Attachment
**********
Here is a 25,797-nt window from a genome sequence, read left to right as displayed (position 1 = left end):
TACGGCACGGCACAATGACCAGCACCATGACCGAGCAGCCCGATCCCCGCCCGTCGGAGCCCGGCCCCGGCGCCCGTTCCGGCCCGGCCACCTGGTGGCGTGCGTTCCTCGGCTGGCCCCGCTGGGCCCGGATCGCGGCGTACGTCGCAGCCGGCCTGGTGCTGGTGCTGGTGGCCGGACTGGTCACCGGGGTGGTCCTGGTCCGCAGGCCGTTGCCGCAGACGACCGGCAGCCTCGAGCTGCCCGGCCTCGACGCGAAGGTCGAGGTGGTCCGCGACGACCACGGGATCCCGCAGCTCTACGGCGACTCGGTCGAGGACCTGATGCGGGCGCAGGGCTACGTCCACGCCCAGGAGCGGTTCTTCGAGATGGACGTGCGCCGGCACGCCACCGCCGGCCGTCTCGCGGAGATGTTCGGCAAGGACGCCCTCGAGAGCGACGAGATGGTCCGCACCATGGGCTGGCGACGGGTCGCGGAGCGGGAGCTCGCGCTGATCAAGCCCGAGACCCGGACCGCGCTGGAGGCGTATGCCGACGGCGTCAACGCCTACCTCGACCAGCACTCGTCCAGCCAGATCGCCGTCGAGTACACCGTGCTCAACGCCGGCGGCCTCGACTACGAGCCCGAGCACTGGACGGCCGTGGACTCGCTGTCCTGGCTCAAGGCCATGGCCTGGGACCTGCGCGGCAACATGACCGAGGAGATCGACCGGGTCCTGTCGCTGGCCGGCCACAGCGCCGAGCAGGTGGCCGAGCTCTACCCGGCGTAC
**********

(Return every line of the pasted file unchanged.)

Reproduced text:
Here is a 25,797-nt window from a genome sequence, read left to right as displayed (position 1 = left end):
TACGGCACGGCACAATGACCAGCACCATGACCGAGCAGCCCGATCCCCGCCCGTCGGAGCCCGGCCCCGGCGCCCGTTCCGGCCCGGCCACCTGGTGGCGTGCGTTCCTCGGCTGGCCCCGCTGGGCCCGGATCGCGGCGTACGTCGCAGCCGGCCTGGTGCTGGTGCTGGTGGCCGGACTGGTCACCGGGGTGGTCCTGGTCCGCAGGCCGTTGCCGCAGACGACCGGCAGCCTCGAGCTGCCCGGCCTCGACGCGAAGGTCGAGGTGGTCCGCGACGACCACGGGATCCCGCAGCTCTACGGCGACTCGGTCGAGGACCTGATGCGGGCGCAGGGCTACGTCCACGCCCAGGAGCGGTTCTTCGAGATGGACGTGCGCCGGCACGCCACCGCCGGCCGTCTCGCGGAGATGTTCGGCAAGGACGCCCTCGAGAGCGACGAGATGGTCCGCACCATGGGCTGGCGACGGGTCGCGGAGCGGGAGCTCGCGCTGATCAAGCCCGAGACCCGGACCGCGCTGGAGGCGTATGCCGACGGCGTCAACGCCTACCTCGACCAGCACTCGTCCAGCCAGATCGCCGTCGAGTACACCGTGCTCAACGCCGGCGGCCTCGACTACGAGCCCGAGCACTGGACGGCCGTGGACTCGCTGTCCTGGCTCAAGGCCATGGCCTGGGACCTGCGCGGCAACATGACCGAGGAGATCGACCGGGTCCTGTCGCTGGCCGGCCACAGCGCCGAGCAGGTGGCCGAGCTCTACCCGGCGTAC